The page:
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Russia is undergoing ‘reverse industrialization’ as limited resources force a retreat from high tech industries, Finland’s central bank says

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Russia currency sanctions economyRussia’s economy has been hit hard by sanctions, which are complicating the government’s efforts to pay its debts.


  • Russia’s economy is going though “reverse industrialization,” Finland’s central bank said. 
  • The country is shifting away from investments in technology to support its war on Ukraine.
  • “Russia is stuck ineluctably on a path to lower potential growth and a bleak economic future.” 

The Russia is experiencing “reverse industrialization” as Western sanctions and its continued war on Ukraine weigh on long-term economic growth prospects, Finland’s central bank said.

While 2022 saw Russia hit with a “financial shock, a trade shock and an uncertainty shock,” its GDP proved more resilient than expected, only contracting by 2.1%, Laura Solanko, a senior advisor for the Bank of Finland, wrote in a recent blog post.

But sanctions continue to weigh on the economy, she added, so businesses have switched to inferior or pricier inputs, with some shifting from high-tech to low-tech.

As a result, the Russian economy has been experiencing a structural transformation to become more self-sufficient and state-controlled, according to the blog post. The Kremlin has had to find import substitutions and stray from partners that the government deems as “unfriendly countries,” which represent more than 50% of the global economy.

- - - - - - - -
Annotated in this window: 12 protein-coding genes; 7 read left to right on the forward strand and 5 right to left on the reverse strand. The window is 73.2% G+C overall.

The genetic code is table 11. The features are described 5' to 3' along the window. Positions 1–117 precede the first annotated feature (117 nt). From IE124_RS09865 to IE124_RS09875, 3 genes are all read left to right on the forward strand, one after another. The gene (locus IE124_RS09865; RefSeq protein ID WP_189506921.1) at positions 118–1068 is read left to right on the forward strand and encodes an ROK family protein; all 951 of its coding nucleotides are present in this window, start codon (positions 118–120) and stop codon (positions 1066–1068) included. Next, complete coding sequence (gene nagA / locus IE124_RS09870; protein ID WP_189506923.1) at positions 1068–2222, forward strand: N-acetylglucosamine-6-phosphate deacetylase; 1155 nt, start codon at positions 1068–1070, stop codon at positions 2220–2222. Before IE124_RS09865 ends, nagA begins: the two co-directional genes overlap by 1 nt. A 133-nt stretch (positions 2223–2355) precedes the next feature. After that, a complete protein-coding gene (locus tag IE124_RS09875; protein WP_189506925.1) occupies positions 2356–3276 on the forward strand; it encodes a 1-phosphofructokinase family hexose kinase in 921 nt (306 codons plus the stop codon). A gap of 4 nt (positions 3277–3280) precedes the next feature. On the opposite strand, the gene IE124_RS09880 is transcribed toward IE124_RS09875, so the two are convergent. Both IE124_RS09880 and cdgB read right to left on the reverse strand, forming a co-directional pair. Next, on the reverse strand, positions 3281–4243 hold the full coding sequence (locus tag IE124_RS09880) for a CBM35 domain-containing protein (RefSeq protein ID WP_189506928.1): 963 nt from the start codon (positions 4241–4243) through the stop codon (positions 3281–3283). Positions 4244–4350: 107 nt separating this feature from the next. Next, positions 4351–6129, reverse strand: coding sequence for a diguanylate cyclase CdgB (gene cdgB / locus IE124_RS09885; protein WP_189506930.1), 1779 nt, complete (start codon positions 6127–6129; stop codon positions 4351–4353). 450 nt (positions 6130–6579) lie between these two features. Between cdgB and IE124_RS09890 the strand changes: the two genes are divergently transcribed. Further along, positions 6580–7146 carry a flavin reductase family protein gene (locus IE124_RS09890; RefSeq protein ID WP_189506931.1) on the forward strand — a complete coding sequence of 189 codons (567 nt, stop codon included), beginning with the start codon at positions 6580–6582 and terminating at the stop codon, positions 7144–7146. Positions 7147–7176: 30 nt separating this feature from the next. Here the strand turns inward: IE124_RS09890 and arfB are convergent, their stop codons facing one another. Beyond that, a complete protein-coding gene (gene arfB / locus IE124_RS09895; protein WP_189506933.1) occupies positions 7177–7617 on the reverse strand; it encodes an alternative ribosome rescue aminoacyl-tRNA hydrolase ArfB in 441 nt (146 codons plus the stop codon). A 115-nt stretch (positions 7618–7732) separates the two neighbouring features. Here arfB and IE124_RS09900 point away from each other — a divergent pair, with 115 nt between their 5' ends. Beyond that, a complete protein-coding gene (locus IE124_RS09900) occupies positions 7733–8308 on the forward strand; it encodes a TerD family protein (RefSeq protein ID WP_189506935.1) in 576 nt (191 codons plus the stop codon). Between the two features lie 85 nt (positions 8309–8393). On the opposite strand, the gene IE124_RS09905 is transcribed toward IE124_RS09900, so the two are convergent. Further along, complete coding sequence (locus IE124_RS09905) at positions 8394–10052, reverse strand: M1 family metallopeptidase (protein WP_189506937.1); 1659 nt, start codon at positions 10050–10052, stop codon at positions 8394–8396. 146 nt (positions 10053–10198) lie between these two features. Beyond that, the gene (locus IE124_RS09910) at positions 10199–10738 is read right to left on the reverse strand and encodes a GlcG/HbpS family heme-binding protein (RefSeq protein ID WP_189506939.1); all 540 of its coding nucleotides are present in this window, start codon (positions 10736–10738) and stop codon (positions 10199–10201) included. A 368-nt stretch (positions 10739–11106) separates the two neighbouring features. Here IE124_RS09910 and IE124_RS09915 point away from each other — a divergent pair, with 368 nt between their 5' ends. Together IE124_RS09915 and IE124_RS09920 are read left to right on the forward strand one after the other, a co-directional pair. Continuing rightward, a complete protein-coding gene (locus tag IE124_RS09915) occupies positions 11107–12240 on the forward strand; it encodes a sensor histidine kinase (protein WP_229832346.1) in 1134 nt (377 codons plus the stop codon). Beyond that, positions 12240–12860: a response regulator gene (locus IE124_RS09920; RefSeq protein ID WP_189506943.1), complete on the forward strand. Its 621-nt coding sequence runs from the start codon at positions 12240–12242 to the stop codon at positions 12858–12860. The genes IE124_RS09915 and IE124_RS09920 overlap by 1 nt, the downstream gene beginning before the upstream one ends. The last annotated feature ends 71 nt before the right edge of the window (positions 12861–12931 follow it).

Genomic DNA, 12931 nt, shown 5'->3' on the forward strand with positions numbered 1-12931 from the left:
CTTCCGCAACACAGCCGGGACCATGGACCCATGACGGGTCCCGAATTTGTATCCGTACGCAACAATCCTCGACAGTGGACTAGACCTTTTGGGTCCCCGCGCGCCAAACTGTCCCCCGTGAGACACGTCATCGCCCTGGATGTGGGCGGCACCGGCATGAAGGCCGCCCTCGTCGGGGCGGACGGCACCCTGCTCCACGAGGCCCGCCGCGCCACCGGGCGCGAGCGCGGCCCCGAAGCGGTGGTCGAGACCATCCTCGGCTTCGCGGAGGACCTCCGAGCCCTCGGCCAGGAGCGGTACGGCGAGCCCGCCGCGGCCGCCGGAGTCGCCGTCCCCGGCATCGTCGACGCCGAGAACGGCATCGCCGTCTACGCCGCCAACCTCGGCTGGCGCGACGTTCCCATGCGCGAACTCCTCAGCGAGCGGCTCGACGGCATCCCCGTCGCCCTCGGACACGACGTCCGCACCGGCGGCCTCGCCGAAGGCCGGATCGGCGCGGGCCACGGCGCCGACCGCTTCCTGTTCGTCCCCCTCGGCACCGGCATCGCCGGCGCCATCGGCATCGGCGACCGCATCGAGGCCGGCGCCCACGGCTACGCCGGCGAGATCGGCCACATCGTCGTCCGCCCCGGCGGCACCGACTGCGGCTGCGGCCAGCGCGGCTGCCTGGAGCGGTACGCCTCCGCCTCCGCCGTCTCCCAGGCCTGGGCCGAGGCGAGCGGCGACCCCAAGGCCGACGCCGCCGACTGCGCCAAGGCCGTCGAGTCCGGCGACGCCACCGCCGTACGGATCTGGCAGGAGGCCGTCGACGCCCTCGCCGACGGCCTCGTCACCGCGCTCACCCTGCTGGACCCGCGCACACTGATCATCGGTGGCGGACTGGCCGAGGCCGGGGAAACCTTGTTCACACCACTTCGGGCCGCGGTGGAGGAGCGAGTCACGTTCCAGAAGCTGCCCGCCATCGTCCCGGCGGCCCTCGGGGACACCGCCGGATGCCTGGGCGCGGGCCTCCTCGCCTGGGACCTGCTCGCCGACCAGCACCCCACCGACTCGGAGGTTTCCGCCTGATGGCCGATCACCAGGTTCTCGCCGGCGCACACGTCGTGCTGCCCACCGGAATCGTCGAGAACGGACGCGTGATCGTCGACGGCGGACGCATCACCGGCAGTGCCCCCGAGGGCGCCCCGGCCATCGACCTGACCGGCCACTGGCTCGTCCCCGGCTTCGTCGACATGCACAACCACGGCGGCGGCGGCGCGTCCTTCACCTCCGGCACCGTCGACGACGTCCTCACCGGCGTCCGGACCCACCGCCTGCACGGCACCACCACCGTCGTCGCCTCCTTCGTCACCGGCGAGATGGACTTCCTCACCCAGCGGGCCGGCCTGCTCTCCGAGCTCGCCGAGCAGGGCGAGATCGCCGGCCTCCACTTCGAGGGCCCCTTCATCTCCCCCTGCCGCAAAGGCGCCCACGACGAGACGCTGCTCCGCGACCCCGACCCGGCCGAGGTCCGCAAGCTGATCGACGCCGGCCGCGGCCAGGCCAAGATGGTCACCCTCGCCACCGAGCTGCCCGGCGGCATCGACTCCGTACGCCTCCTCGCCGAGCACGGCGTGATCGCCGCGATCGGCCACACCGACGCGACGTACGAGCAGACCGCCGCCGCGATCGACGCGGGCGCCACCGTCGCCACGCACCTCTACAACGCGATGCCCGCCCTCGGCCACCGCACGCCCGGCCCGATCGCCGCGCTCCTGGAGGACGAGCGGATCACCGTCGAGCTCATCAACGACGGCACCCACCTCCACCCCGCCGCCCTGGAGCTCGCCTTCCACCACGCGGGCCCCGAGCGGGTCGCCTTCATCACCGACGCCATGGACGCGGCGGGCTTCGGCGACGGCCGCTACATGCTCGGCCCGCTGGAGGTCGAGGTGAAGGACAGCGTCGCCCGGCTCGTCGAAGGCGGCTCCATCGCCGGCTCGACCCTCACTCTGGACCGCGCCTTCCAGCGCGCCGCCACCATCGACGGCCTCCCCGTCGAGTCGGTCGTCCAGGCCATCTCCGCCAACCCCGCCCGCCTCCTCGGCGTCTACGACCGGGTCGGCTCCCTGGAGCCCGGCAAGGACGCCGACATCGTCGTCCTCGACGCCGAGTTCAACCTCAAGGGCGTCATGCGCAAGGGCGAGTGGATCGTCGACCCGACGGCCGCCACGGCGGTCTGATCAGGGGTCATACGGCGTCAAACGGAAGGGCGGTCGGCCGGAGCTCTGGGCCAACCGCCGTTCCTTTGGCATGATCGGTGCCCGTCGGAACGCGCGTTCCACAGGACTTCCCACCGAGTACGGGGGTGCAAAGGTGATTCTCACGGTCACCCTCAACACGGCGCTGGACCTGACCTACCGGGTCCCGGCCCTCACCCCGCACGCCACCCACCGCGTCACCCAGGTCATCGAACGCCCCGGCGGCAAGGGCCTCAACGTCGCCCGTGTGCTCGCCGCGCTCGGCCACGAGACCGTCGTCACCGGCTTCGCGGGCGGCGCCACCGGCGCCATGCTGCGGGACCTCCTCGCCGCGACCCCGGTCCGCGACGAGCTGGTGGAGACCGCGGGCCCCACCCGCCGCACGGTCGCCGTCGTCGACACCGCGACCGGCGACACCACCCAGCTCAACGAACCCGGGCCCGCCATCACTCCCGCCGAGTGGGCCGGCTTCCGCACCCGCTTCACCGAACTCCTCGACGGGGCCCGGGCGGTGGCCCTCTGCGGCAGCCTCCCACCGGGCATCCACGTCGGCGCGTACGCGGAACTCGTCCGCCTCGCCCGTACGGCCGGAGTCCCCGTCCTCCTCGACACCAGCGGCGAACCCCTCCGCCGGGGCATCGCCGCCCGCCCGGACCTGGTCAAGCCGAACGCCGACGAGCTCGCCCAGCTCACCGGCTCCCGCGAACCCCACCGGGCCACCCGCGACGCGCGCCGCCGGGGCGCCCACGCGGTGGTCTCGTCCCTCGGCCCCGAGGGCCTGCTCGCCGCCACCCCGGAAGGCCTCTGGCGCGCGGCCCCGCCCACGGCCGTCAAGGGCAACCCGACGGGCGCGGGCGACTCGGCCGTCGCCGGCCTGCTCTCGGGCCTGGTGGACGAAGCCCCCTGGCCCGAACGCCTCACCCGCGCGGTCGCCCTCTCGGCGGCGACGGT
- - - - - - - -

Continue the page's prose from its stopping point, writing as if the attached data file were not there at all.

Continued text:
“Such policies can only succeed with huge investments in domestic production to replace lost imports, as well as the construction of new transportation links to the east and south,” Solanko said. “As resources are limited, this implies less investment in other sectors, including potentially more productive areas.”

The country’s investments will continue to move away from the technological frontier, she said, referring to the economy’s current state as the “reverse industrialization.”

If the war continues, Russia will inevitably allocate more investments that support the government’s brutal invasion efforts.

“This applies not only to the military-industrial complex, but to the many sectors that support the war effort, including textiles, food and medicines,” Solanko added. “Even ignoring the fact that resources are easier to misallocate in a wartime economy, Russia is stuck ineluctably on a path to lower potential growth and a bleak economic future.”

Read the original article on Business Insider
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